Response from Mrs Elizabeth Jones, South Lakes World Development Movement
1. Mrs Elizabeth Jones, South Lakes World Development Movement : 9 Jul 2008 09:18:00
To which part of the Report does your representation relate?
Paragraph or Section
Preferred Option - PO24 - Sustainable Energy
Please write your comment or explain your reasons for supporting or opposing this part of the Report. You may also wish to refer to the tests of soundess in the glossary of the Preferred Options document before making your comments.
The option chosen (Option 3) is the weakest of the three options put forward , with thresholds used in the original “Merton Policy” not in more recent upgrades of that policy.
Upgrades to lower thresholds, as in option 2, are being developed all over the UK because the construction industry has found that the additional costs are not serious hindrances to development. The NW RSS Panel report recommended thresholds as in Option 2 , and these were only not taken forward by GONW because they felt that LDF’s were a better place for such policies. There is no local reason why these more stringent thresholds should not be included, as market demand in the area is strong. Local GHG emissions /head are more than twice those in urban areas such as Manchester and actions to reduce these are very urgent. As many of the proposed homes will be affordable and for local occupancy it is even more important that the running costs are kept low, and fuel poverty avoided. The tendency for developers to achieve capital savings at the expense of future running cost can only be prevented by strong and coherent policy and enforcement.
More seriously however PO24 is also weakened by wording asking only for a 10%
reduction in carbon emissions, not asking for on-site renewable energy generation. It is also open to the developer to offer alternative reductions from construction techniques, or design and layout, whereas such techniques and best practice in design and layout should be a separate, additional, requirement. PO24 does not explain what baseline is to be used to measure “10% reductions” against. Is it to be 10% over and above Building Regulations in force at the time of the application? Or 10% over and above Sustainable Code 4,5 or 6? The BREEAM methodology required by NWRSS does include such references and could also be asked for in the policy. In summary PO24 is not sound because it is neither an appropriate or coherent option and not strong enough to secure reductions in local GHG emissions or reduce future fuel poverty.
What change(s) would you suggest for this part of the Report? PO24 should read something like:“The Council will require all developments, either new build or conversion , with a floor space of 500m2 , or 5 or more residential units to incorporate on-site renewable energy equipment to reduce predicted CO2 emissions by at least 10% .”This is the policy now (following their experience) being adopted by Merton, except that Merton is now seeking to reduce the threshold to include single houses.It may also include “All new development should meet BREEAM “Excellent”, or “ Very Good” standard in rural areas”Proposals should demonstrate that siting, layout and construction, maximise opportunities for passive temperature management, and minimise the GHG emissions from construction and use.Additional sections should be included to encourage new renewable energy on existing buildings, and encourage sustainable construction even where this challenges the prevailing design aesthetic for the area, and also explore the potential for other renewable energy generation (e.g hydro).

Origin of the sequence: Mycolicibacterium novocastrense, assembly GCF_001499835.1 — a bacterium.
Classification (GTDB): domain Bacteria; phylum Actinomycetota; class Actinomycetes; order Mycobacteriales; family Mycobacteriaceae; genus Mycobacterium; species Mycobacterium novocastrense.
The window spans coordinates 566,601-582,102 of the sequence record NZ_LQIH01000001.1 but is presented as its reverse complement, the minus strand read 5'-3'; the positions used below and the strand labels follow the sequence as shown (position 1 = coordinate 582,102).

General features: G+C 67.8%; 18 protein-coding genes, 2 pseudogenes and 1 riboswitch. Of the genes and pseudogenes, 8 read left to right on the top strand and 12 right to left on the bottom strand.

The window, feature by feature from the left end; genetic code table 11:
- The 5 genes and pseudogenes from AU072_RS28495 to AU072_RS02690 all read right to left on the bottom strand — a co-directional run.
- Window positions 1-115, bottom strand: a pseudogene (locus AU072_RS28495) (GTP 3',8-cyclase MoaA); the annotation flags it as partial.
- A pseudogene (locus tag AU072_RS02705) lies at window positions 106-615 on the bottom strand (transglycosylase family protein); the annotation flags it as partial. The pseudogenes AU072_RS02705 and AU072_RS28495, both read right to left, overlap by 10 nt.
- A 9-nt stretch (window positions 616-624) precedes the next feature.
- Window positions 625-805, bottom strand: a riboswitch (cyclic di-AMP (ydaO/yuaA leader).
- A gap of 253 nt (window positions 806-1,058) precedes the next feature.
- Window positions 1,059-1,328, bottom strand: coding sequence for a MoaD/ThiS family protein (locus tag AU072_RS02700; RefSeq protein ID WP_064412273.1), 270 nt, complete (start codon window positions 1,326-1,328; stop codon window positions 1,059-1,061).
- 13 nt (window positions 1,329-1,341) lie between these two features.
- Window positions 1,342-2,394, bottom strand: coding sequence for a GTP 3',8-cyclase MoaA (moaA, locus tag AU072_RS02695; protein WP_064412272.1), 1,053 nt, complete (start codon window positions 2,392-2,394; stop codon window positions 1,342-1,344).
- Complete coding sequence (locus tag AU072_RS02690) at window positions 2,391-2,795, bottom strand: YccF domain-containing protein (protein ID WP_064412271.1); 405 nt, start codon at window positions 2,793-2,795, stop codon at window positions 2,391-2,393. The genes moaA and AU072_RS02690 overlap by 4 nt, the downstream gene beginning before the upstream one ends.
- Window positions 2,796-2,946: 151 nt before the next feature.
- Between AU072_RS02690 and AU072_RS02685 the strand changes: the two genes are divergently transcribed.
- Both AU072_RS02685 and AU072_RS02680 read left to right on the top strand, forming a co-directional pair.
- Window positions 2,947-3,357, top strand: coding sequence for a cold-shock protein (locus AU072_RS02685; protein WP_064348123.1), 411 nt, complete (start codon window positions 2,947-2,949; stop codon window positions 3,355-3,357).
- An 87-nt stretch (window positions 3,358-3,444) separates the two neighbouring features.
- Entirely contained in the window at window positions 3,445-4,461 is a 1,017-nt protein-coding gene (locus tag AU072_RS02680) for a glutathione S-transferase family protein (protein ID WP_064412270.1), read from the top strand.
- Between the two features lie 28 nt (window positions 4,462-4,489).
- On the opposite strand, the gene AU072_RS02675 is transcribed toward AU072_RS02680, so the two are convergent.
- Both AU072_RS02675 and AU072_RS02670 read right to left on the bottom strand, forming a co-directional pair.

SL WDM comments about additional sections within PO24 could sensibly be included as a new option or policy. Indeed the Sustainability Appraisal for the DPD also points out that the LPA has the responsibility to consider renewable energy generation in its area, and that consideration should be given to include an additional policy on renewable energy.A Core Strategy Policy should be developed that promises a study on renewable energy potential, in addition to the Wind Energy SPD already developed jointly with Cumbria County Council. For example more radical consideration should be given to hydro opportunities, including small scale dams taking water diverted from low volume becks. The viability of such energy generation schemes should be assessed against a range of scenarios for carbon reduction legislation and energy prices. Small scale schemes for use when wind speeds are low should also be considered as part of an overall resilience and renewable / low carbon energy plan for the area. If the plan is to be sound it must include the flexibility to respond to the likely rises in energy prices, and potential renewable sites should be safeguarded from other development that could be affected or inhibit development in the future.Note that many towns in the UK built economic success on similar schemes, which do not have to run 24/7 in order to make a significant contribution.Such a policy option should be backed by evidence of GHG emissions for South Lakeland, and a proposal to reduce this in line with government policy. It now appears that the Climate Change Bill is likely to become law this Autumn, and the target of 60% reduction by 2050 is likely to be increased to 80%. The reductions required are seriously threatening to our economy and comfort if radical steps are not taken as soon as possible